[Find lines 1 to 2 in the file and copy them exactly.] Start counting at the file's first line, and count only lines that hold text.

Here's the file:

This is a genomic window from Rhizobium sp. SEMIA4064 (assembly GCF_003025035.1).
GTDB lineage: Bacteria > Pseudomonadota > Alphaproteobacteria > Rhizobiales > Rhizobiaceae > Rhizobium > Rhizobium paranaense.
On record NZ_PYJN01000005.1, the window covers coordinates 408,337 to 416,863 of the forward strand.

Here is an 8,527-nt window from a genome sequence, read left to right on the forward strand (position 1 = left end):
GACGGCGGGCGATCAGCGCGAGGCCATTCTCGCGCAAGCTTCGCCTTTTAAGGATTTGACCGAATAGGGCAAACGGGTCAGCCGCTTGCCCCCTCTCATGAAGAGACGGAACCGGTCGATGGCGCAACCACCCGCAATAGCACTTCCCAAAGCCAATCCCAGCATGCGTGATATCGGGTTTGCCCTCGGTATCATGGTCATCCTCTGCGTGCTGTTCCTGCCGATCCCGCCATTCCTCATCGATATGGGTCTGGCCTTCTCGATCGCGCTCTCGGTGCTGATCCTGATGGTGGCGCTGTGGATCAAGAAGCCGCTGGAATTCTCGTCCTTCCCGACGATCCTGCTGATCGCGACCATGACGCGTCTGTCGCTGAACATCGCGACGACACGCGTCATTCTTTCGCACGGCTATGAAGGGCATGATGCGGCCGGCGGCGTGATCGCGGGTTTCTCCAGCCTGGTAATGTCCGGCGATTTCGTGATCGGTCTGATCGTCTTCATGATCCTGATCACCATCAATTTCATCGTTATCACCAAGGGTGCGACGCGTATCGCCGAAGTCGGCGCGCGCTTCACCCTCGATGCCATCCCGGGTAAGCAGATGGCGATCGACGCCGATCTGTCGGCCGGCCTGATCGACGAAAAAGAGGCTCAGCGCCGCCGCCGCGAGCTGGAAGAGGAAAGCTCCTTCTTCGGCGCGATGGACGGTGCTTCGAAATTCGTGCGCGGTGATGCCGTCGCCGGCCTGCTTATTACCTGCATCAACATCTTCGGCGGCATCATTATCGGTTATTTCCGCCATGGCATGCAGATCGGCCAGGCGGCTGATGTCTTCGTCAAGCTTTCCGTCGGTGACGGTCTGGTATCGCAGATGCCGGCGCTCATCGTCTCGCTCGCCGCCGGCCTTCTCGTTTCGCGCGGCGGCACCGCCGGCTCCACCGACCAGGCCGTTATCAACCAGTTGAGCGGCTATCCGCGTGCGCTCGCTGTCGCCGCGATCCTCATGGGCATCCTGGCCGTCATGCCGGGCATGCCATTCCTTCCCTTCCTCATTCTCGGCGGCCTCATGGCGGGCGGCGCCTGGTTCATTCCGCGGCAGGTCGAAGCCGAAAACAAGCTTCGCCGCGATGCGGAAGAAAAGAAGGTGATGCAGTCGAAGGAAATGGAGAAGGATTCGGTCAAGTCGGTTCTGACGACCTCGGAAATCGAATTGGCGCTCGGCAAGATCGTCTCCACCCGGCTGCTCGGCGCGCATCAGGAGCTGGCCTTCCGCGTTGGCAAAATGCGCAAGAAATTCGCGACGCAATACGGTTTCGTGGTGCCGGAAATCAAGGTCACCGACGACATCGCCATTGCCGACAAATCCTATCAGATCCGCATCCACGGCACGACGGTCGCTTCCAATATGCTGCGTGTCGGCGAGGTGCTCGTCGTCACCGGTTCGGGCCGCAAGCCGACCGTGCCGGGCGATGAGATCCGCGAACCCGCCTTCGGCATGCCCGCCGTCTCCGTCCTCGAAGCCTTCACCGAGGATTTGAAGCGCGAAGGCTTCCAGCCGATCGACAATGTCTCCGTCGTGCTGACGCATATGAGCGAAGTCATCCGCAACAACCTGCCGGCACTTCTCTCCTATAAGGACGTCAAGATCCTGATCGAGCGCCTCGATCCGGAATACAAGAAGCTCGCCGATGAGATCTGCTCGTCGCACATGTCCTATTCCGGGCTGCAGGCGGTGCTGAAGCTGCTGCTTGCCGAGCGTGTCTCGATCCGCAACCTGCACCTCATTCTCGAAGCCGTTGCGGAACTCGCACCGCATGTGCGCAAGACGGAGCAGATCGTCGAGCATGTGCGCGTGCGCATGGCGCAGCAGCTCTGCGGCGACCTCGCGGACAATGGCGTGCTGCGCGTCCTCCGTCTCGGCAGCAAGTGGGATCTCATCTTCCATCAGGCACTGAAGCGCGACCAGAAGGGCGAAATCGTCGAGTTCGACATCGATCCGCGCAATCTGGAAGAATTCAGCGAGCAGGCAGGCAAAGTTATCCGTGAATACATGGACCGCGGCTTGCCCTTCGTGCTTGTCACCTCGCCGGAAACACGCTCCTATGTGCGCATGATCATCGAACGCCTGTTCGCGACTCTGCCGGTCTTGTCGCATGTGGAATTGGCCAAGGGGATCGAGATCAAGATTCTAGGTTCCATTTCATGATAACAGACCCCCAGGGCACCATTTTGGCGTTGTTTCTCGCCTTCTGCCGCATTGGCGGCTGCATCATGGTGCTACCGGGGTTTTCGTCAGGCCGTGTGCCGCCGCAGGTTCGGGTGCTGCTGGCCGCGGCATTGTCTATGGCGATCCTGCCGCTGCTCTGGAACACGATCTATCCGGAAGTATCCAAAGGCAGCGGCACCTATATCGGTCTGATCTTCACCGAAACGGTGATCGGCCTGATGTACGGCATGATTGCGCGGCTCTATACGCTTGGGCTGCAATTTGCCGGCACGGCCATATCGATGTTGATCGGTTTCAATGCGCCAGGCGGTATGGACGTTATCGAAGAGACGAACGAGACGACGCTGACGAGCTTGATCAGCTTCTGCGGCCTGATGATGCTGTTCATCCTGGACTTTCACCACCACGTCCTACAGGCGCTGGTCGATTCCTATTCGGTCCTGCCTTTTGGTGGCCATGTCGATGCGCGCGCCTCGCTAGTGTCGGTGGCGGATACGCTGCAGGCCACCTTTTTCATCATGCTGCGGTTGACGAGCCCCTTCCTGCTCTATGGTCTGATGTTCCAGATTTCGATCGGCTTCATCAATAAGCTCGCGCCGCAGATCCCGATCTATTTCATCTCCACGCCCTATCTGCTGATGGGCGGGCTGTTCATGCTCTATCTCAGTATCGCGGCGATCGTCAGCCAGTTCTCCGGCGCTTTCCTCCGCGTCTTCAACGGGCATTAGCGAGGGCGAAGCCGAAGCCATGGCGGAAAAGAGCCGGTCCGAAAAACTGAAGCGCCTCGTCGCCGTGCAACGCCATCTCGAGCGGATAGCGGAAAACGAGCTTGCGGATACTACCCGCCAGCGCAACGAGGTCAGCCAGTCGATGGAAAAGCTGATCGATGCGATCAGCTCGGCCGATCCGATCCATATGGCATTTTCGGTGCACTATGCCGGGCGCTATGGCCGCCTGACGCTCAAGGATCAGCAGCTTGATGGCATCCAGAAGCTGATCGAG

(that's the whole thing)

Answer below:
This is a genomic window from Rhizobium sp. SEMIA4064 (assembly GCF_003025035.1).
GTDB lineage: Bacteria > Pseudomonadota > Alphaproteobacteria > Rhizobiales > Rhizobiaceae > Rhizobium > Rhizobium paranaense.